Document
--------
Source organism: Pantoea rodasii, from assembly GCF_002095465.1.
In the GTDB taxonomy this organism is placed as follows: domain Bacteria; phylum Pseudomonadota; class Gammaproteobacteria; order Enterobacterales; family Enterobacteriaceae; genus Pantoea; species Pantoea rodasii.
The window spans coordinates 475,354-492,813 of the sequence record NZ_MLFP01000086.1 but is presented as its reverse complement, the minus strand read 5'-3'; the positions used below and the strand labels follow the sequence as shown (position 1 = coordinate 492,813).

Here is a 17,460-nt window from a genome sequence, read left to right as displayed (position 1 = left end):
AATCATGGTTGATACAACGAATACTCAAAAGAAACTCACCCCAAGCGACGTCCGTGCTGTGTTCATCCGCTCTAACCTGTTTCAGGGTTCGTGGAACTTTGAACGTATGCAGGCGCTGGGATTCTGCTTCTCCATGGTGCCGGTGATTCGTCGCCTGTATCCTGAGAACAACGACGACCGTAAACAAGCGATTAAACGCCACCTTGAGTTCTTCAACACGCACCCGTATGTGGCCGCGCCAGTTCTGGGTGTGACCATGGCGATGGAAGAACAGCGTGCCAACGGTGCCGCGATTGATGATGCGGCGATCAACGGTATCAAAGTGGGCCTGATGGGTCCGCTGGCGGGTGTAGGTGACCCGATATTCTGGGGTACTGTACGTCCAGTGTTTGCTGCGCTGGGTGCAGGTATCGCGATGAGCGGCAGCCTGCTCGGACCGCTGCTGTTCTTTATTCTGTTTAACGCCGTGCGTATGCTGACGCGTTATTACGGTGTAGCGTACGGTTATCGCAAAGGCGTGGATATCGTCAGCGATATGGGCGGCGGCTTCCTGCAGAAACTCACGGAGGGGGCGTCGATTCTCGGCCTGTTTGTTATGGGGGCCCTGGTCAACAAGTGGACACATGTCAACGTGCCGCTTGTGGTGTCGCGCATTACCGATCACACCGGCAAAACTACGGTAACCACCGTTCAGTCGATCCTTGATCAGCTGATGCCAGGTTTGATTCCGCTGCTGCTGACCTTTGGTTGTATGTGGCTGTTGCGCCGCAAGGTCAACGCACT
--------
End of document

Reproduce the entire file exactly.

Source organism: Pantoea rodasii, from assembly GCF_002095465.1.
In the GTDB taxonomy this organism is placed as follows: domain Bacteria; phylum Pseudomonadota; class Gammaproteobacteria; order Enterobacterales; family Enterobacteriaceae; genus Pantoea; species Pantoea rodasii.
The window spans coordinates 475,354-492,813 of the sequence record NZ_MLFP01000086.1 but is presented as its reverse complement, the minus strand read 5'-3'; the positions used below and the strand labels follow the sequence as shown (position 1 = coordinate 492,813).

Here is a 17,460-nt window from a genome sequence, read left to right as displayed (position 1 = left end):
AATCATGGTTGATACAACGAATACTCAAAAGAAACTCACCCCAAGCGACGTCCGTGCTGTGTTCATCCGCTCTAACCTGTTTCAGGGTTCGTGGAACTTTGAACGTATGCAGGCGCTGGGATTCTGCTTCTCCATGGTGCCGGTGATTCGTCGCCTGTATCCTGAGAACAACGACGACCGTAAACAAGCGATTAAACGCCACCTTGAGTTCTTCAACACGCACCCGTATGTGGCCGCGCCAGTTCTGGGTGTGACCATGGCGATGGAAGAACAGCGTGCCAACGGTGCCGCGATTGATGATGCGGCGATCAACGGTATCAAAGTGGGCCTGATGGGTCCGCTGGCGGGTGTAGGTGACCCGATATTCTGGGGTACTGTACGTCCAGTGTTTGCTGCGCTGGGTGCAGGTATCGCGATGAGCGGCAGCCTGCTCGGACCGCTGCTGTTCTTTATTCTGTTTAACGCCGTGCGTATGCTGACGCGTTATTACGGTGTAGCGTACGGTTATCGCAAAGGCGTGGATATCGTCAGCGATATGGGCGGCGGCTTCCTGCAGAAACTCACGGAGGGGGCGTCGATTCTCGGCCTGTTTGTTATGGGGGCCCTGGTCAACAAGTGGACACATGTCAACGTGCCGCTTGTGGTGTCGCGCATTACCGATCACACCGGCAAAACTACGGTAACCACCGTTCAGTCGATCCTTGATCAGCTGATGCCAGGTTTGATTCCGCTGCTGCTGACCTTTGGTTGTATGTGGCTGTTGCGCCGCAAGGTCAACGCACT